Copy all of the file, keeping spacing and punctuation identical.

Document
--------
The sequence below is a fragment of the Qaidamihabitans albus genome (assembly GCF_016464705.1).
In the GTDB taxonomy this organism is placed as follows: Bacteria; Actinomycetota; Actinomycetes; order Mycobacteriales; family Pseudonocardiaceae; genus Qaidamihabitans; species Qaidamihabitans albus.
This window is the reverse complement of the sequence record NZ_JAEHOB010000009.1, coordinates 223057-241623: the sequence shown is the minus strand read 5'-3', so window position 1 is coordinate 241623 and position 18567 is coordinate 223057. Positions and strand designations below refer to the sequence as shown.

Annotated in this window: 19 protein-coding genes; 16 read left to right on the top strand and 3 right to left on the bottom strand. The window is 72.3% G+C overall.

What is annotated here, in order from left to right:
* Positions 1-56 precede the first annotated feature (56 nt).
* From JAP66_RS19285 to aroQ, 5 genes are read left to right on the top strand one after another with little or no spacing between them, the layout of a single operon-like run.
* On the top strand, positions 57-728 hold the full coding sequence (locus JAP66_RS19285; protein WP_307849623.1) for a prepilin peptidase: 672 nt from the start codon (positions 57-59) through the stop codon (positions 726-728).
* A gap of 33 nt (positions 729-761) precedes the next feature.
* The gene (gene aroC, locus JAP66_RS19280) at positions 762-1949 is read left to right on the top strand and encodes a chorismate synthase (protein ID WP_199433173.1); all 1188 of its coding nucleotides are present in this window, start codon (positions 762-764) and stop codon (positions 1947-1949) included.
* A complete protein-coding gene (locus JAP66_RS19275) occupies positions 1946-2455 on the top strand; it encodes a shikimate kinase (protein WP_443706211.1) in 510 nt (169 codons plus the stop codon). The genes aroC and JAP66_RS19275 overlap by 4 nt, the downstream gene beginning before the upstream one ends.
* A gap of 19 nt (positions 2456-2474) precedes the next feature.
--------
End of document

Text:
The sequence below is a fragment of the Qaidamihabitans albus genome (assembly GCF_016464705.1).
In the GTDB taxonomy this organism is placed as follows: Bacteria; Actinomycetota; Actinomycetes; order Mycobacteriales; family Pseudonocardiaceae; genus Qaidamihabitans; species Qaidamihabitans albus.
This window is the reverse complement of the sequence record NZ_JAEHOB010000009.1, coordinates 223057-241623: the sequence shown is the minus strand read 5'-3', so window position 1 is coordinate 241623 and position 18567 is coordinate 223057. Positions and strand designations below refer to the sequence as shown.

Annotated in this window: 19 protein-coding genes; 16 read left to right on the top strand and 3 right to left on the bottom strand. The window is 72.3% G+C overall.

What is annotated here, in order from left to right:
* Positions 1-56 precede the first annotated feature (56 nt).
* From JAP66_RS19285 to aroQ, 5 genes are read left to right on the top strand one after another with little or no spacing between them, the layout of a single operon-like run.
* On the top strand, positions 57-728 hold the full coding sequence (locus JAP66_RS19285; protein WP_307849623.1) for a prepilin peptidase: 672 nt from the start codon (positions 57-59) through the stop codon (positions 726-728).
* A gap of 33 nt (positions 729-761) precedes the next feature.
* The gene (gene aroC, locus JAP66_RS19280) at positions 762-1949 is read left to right on the top strand and encodes a chorismate synthase (protein ID WP_199433173.1); all 1188 of its coding nucleotides are present in this window, start codon (positions 762-764) and stop codon (positions 1947-1949) included.
* A complete protein-coding gene (locus JAP66_RS19275) occupies positions 1946-2455 on the top strand; it encodes a shikimate kinase (protein WP_443706211.1) in 510 nt (169 codons plus the stop codon). The genes aroC and JAP66_RS19275 overlap by 4 nt, the downstream gene beginning before the upstream one ends.
* A gap of 19 nt (positions 2456-2474) precedes the next feature.